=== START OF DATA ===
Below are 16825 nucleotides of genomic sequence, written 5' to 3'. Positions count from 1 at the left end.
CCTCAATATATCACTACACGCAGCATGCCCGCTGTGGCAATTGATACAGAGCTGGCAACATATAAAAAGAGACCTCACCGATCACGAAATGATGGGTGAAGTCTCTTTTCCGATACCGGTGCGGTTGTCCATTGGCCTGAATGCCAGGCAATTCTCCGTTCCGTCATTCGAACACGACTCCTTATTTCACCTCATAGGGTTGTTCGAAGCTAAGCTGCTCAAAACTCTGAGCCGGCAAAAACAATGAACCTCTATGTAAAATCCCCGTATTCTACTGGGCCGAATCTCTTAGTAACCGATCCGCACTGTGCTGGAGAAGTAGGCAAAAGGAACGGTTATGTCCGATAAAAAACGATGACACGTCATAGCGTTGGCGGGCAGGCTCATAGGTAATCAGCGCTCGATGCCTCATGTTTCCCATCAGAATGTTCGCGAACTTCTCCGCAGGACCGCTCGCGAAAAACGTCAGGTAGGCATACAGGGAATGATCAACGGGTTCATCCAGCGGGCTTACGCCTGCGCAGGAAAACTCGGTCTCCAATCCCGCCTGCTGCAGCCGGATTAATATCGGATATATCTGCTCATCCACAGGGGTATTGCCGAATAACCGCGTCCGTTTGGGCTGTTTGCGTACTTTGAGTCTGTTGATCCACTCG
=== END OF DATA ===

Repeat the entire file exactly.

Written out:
Below are 16825 nucleotides of genomic sequence, written 5' to 3'. Positions count from 1 at the left end.
CCTCAATATATCACTACACGCAGCATGCCCGCTGTGGCAATTGATACAGAGCTGGCAACATATAAAAAGAGACCTCACCGATCACGAAATGATGGGTGAAGTCTCTTTTCCGATACCGGTGCGGTTGTCCATTGGCCTGAATGCCAGGCAATTCTCCGTTCCGTCATTCGAACACGACTCCTTATTTCACCTCATAGGGTTGTTCGAAGCTAAGCTGCTCAAAACTCTGAGCCGGCAAAAACAATGAACCTCTATGTAAAATCCCCGTATTCTACTGGGCCGAATCTCTTAGTAACCGATCCGCACTGTGCTGGAGAAGTAGGCAAAAGGAACGGTTATGTCCGATAAAAAACGATGACACGTCATAGCGTTGGCGGGCAGGCTCATAGGTAATCAGCGCTCGATGCCTCATGTTTCCCATCAGAATGTTCGCGAACTTCTCCGCAGGACCGCTCGCGAAAAACGTCAGGTAGGCATACAGGGAATGATCAACGGGTTCATCCAGCGGGCTTACGCCTGCGCAGGAAAACTCGGTCTCCAATCCCGCCTGCTGCAGCCGGATTAATATCGGATATATCTGCTCATCCACAGGGGTATTGCCGAATAACCGCGTCCGTTTGGGCTGTTTGCGTACTTTGAGTCTGTTGATCCACTCG